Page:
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Paralympic Committee Of Moldova
History of the Paralympic Games
The Paralympic movement began with the idea of using sports as a practice for rehabilitating war veterans. In England in 1948 the neurologist, Sir Ludwig Guttman, decided to use sports to improve the quality of life of soldiers mutilated or wounded during the war.
In July of that same year the first edition of the Stoke Mandeville Games was held, at the same time as the opening of the London Olympics. Four years later the International Games on Wheelchairs were held. After the Olympic Games of 1960 in Rome, the first Paralympic Games were held, in which 400 athletes from 23 nations participated. Throughout time the Paralympics movement - which until the Roman Games involved only athletes on wheelchairs - added new classes of participants with different types of physical, visual and mental disabilities.
The prefix "para-", initially deriving from the word paraplegic, acquired a different meaning over the years: today it means parallel. The Paralympics are complementary to the Olympics. The general philosophy of the Paralympic Games is to follow the rules of the Olympic sports as much as possible. Such a philosophy is already implied in the name of the event. The term “Paralympic” derives from the word “Olympic” and the suffix “para”, a Greek preposition, which means “close to”. The Paralympic Games is an elite sports event in terms of both the organization and the actual competition.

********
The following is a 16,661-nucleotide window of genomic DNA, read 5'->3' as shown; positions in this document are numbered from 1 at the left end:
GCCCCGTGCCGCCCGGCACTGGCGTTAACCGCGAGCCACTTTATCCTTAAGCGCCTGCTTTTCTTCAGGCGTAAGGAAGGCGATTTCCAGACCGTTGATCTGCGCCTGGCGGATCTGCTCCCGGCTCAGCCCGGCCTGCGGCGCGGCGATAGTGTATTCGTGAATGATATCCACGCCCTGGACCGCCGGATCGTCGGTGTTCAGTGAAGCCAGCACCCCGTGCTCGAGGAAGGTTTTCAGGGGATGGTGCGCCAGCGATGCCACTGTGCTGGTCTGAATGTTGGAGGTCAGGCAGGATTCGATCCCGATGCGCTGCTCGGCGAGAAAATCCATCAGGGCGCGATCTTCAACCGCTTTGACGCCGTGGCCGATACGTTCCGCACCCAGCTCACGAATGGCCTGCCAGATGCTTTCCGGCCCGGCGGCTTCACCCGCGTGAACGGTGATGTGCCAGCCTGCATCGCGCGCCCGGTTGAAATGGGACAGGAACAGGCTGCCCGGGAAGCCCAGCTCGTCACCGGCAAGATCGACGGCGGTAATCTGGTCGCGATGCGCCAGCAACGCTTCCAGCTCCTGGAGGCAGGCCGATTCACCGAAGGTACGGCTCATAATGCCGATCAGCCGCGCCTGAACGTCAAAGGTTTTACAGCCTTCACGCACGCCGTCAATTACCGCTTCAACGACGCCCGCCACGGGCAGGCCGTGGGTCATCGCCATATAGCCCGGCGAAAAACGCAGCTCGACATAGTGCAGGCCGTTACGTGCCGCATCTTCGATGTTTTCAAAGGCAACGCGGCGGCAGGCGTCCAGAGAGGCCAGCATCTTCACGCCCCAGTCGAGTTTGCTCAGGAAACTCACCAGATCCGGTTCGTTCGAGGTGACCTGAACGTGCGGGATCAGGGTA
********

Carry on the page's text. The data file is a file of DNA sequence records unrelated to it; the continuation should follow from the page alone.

Previous Paralympic Games
The VIII Paralympics in Seoul in 1988 was the first time disabled athletes used the same venues and logistics as the Olympics athletes. Albertville hosted the Winter Olympics and the Winter Paralympics simultaneously for the first time in 1992. The VIII Paralympic Winter Games Salt Lake City 2002 featured three sports contested by some 500 elite athletes with disabilities from 35 countries. The IX Paralympics will be held two weeks after the Olympics. Some of the competitions of the five Paralympics disciplines - Biathlon, Alpine skiing, Cross-country skiing, Speed skating and Ice hockey - will be held at the same venues as the Olympics and involve athletes belonging to three categories of disability: visual, motor and mental.
Trade union group “Moldova” and director of Disabled Athletes Association “Handy-Sport” Nicolai Barbieru made a big contribution to the development of sports for the disabled. The new Paralympic Committee of Moldova (PCM) recently established at an official conference will continue the work of these organizations and take on the major goals and principles of the International Committee. It will develop a financial support program, attract disabled athletes to take part in various competitions, and train them to represent Moldova at high level of competition tournaments in other countries.
Representatives of “Handy-Sport” and the Sports Federation for the Deaf, Blind and Physically Disabled, “Olympics” specialized organization, Sportsmen’s Association participants of the Paralympic Games, organizations oriented to support and develop sports among the disabled and responsible workers of the Department of Youth and Sports, National Olympic Committee of Moldova, sports clubs “Olympia” and “Codru”, Student Sports Federation, and National Institute of Physical Education and Sport participated in the discussion of problems faced by the new Paralympic Committee today.
Bronze medallist in ping-pong in Atlanta Olympics 1996 Vladimir Tolkanov was elected president of PCM, former Handy-Sport Chairman Evghenii Cucer was elected vice-president. Proposals for PCM deputies Nicolai Cebanu, Ruslan Lopatiuc, and Sergei Afanasenco were all accepted. The organizers will register official PCM regulations at the Ministry of Justice of Moldova and approve the structural program of leader athletes training for the 2004 Paralympic Games in Athens. The government must allocate a monetary grant in order for the team to participate in the try-outs and obtain the necessary score to travel to Greece.
Prepared by Natalia Corobco